NYU Shanghai professor of physics and mathematics Jun Zhang and Benjamin Thiria, researcher at ESPCI ParisTech, just published in a research journal Applied Physics Letters, from AIP Publishing on February 3, 2015.
“Ratcheting Fluid with Geometric Anisotropy” details the seemingly surprising results of their experimental findings.
Imagine the flight of a bird—with each wing flap, air is pushed in one direction while the bird itself travels in the other. In a way, the air is pumped backwards by the flapping wings. The researchers were inspired by this natural mastery of fluid dynamics to create a ratchet pumping mechanism that moves fluid using vibration or shaking instead of a rotor; while the latter has been a crucial piece in all of the pumps we use today.
"When a fluid is squeezed and expanded repeatedly between two saw-toothed plates, the asymmetric boundary forces the fluid to move in one direction," says Zhang. The result is an unidirectional transportation of fluid that provide an alternative means to mobilize fluids.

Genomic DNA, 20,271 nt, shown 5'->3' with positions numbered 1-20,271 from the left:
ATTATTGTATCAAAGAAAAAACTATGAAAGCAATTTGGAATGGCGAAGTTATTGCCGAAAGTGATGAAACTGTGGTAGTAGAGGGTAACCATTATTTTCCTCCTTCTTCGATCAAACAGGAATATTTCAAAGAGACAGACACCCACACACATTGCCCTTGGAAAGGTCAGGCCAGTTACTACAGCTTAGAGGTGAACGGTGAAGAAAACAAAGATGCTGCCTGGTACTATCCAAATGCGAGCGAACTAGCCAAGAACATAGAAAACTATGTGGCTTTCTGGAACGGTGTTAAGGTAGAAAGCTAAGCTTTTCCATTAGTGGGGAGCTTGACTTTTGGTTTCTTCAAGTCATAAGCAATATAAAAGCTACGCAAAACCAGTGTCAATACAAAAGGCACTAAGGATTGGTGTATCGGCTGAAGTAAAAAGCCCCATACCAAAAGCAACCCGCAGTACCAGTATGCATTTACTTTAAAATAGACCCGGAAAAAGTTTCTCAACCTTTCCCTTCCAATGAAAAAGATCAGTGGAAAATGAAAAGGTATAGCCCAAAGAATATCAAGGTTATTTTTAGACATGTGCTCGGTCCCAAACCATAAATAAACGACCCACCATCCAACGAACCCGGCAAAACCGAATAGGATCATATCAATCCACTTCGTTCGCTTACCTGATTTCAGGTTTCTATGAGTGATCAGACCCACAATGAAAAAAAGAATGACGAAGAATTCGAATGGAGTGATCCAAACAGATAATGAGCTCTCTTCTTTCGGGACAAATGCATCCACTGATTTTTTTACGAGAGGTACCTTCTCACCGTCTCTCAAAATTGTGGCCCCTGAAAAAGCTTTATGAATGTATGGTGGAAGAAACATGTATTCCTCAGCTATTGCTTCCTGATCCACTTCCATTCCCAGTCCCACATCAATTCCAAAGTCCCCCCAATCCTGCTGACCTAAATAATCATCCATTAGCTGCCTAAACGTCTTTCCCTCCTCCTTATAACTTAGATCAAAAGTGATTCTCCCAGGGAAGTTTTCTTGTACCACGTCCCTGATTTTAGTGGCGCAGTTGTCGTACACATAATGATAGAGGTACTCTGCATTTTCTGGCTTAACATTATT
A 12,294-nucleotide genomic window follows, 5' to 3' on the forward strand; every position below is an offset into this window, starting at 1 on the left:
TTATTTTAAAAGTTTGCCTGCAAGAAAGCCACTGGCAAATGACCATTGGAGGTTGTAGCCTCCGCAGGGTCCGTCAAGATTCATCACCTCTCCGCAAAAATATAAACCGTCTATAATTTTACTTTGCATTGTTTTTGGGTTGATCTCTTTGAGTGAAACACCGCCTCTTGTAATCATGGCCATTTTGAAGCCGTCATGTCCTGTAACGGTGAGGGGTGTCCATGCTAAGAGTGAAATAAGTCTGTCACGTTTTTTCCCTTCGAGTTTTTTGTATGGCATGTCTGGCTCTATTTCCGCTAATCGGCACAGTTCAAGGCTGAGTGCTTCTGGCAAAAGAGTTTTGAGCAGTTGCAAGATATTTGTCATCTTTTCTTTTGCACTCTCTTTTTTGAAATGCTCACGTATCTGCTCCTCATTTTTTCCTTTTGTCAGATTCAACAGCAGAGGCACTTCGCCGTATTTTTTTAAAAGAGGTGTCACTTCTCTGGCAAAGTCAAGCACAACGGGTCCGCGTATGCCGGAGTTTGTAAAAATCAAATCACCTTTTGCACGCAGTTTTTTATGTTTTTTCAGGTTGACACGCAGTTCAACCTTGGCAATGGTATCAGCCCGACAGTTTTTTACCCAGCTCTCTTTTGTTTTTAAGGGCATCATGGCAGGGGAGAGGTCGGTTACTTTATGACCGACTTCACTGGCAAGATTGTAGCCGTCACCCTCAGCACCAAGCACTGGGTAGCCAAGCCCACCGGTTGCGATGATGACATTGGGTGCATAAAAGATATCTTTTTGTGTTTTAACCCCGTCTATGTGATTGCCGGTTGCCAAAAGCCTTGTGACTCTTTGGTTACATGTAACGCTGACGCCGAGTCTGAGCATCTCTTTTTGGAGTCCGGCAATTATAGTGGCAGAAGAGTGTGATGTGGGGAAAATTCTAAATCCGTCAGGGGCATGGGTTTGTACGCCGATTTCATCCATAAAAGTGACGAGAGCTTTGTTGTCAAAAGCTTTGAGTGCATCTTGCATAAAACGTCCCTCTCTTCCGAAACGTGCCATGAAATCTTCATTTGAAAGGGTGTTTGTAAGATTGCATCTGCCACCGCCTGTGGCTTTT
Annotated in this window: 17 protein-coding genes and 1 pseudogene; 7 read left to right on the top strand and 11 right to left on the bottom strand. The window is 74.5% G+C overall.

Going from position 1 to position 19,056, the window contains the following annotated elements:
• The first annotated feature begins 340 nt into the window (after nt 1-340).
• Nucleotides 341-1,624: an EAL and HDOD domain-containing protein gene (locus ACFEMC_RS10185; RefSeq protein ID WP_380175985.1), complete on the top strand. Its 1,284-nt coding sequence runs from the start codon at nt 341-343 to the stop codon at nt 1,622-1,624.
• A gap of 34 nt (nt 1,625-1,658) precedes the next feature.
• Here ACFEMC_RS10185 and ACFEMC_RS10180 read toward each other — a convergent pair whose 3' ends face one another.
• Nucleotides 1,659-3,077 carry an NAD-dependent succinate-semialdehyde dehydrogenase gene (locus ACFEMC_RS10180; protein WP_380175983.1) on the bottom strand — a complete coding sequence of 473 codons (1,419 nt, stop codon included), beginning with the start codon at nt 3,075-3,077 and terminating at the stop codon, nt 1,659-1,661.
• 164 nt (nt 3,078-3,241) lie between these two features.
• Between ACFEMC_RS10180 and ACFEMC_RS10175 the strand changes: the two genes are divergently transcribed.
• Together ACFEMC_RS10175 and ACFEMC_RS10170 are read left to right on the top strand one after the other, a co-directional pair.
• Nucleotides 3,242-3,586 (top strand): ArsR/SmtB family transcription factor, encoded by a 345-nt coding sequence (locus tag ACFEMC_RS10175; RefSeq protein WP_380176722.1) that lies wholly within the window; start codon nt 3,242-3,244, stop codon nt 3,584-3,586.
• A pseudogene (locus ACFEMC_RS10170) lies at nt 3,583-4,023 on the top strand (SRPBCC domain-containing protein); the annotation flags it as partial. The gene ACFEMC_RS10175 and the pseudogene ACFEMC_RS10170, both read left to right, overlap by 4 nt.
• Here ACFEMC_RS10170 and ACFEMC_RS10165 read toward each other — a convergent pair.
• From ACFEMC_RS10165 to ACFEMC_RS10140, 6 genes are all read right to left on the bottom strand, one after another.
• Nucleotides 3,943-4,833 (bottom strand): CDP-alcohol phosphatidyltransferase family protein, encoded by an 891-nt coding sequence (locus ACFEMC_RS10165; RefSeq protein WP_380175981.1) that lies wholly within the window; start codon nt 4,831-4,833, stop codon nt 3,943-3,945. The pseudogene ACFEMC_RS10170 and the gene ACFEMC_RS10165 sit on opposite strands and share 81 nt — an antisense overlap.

The reported study demonstrates the physical principles of fluid pumping without any rotational element in a system. Practical application of the ratchet pump will find their ways in industrial settings, where excessive vibrations of heavy machinery are unwanted and wasted. The newly invented pump could harvest such vibrational energy (and thus the loud noise) and convert it to useful work while improving the longevity of machines, leading to a more productive and safer working environment.
Professor Jun Zhang is also a standing member of NYU-ECNU Institute of Mathematical Sciences at NYU Shanghai.